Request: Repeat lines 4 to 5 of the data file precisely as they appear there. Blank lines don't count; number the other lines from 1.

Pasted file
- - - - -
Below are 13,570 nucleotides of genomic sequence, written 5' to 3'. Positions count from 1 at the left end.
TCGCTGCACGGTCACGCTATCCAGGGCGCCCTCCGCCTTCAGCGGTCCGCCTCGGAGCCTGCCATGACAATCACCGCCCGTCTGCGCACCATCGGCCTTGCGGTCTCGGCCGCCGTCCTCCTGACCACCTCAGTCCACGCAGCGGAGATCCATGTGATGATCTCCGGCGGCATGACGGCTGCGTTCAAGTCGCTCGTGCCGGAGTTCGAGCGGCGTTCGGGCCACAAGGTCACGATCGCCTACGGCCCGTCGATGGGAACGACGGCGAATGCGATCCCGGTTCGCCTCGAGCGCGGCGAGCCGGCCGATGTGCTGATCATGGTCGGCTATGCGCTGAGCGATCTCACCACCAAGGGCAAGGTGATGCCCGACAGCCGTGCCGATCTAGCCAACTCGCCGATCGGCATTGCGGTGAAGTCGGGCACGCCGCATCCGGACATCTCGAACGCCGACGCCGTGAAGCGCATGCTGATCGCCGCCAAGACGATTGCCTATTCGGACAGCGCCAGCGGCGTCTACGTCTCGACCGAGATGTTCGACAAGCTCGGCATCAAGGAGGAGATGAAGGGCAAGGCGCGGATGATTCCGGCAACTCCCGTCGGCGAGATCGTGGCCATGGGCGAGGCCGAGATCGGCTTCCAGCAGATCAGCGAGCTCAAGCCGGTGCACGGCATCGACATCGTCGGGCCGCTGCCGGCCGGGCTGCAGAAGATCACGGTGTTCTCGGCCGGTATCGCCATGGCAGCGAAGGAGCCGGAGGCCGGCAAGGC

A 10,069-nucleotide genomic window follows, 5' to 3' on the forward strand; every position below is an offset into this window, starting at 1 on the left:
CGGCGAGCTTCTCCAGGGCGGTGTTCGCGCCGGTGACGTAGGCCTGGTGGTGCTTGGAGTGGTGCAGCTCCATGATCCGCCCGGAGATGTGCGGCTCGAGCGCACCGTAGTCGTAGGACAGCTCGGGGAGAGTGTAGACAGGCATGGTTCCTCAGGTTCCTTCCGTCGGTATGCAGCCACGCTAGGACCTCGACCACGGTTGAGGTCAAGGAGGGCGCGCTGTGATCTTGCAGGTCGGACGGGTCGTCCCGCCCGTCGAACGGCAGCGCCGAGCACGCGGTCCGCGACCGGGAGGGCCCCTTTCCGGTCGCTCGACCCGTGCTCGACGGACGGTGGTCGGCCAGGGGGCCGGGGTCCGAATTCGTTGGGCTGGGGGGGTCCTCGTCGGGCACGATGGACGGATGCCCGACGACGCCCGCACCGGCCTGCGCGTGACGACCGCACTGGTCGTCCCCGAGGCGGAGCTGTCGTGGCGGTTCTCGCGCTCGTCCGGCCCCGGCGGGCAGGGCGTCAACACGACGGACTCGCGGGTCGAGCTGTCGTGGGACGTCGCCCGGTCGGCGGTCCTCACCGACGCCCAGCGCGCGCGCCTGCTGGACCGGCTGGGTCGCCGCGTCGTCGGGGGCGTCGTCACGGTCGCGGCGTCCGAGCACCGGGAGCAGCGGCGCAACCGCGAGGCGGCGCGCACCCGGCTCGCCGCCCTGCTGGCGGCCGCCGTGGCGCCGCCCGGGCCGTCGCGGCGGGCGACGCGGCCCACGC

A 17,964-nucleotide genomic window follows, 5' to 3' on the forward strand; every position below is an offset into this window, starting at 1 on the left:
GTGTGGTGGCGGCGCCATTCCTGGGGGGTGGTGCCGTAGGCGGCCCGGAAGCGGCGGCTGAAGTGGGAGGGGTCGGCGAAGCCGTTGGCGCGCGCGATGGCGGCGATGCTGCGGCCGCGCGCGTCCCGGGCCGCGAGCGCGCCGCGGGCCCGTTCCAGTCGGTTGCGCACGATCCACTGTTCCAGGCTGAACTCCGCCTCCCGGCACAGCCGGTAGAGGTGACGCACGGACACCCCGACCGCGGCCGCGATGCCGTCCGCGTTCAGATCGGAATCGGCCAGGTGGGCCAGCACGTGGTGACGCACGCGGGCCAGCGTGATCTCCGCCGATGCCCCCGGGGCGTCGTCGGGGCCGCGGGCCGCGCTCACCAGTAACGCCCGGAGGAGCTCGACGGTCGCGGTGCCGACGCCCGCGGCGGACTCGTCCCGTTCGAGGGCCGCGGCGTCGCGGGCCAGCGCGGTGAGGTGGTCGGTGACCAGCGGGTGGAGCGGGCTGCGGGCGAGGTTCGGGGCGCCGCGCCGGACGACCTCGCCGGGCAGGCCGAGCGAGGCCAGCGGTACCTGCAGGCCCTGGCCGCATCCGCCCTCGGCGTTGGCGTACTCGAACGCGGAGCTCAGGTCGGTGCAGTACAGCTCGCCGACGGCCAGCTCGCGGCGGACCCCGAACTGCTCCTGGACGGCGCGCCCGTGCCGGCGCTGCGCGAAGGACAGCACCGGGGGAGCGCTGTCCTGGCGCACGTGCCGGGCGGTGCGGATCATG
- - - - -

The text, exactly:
CGGCGAGCTTCTCCAGGGCGGTGTTCGCGCCGGTGACGTAGGCCTGGTGGTGCTTGGAGTGGTGCAGCTCCATGATCCGCCCGGAGATGTGCGGCTCGAGCGCACCGTAGTCGTAGGACAGCTCGGGGAGAGTGTAGACAGGCATGGTTCCTCAGGTTCCTTCCGTCGGTATGCAGCCACGCTAGGACCTCGACCACGGTTGAGGTCAAGGAGGGCGCGCTGTGATCTTGCAGGTCGGACGGGTCGTCCCGCCCGTCGAACGGCAGCGCCGAGCACGCGGTCCGCGACCGGGAGGGCCCCTTTCCGGTCGCTCGACCCGTGCTCGACGGACGGTGGTCGGCCAGGGGGCCGGGGTCCGAATTCGTTGGGCTGGGGGGGTCCTCGTCGGGCACGATGGACGGATGCCCGACGACGCCCGCACCGGCCTGCGCGTGACGACCGCACTGGTCGTCCCCGAGGCGGAGCTGTCGTGGCGGTTCTCGCGCTCGTCCGGCCCCGGCGGGCAGGGCGTCAACACGACGGACTCGCGGGTCGAGCTGTCGTGGGACGTCGCCCGGTCGGCGGTCCTCACCGACGCCCAGCGCGCGCGCCTGCTGGACCGGCTGGGTCGCCGCGTCGTCGGGGGCGTCGTCACGGTCGCGGCGTCCGAGCACCGGGAGCAGCGGCGCAACCGCGAGGCGGCGCGCACCCGGCTCGCCGCCCTGCTGGCGGCCGCCGTGGCGCCGCCCGGGCCGTCGCGGCGGGCGACGCGGCCCACGC

A 17,964-nucleotide genomic window follows, 5' to 3' on the forward strand; every position below is an offset into this window, starting at 1 on the left: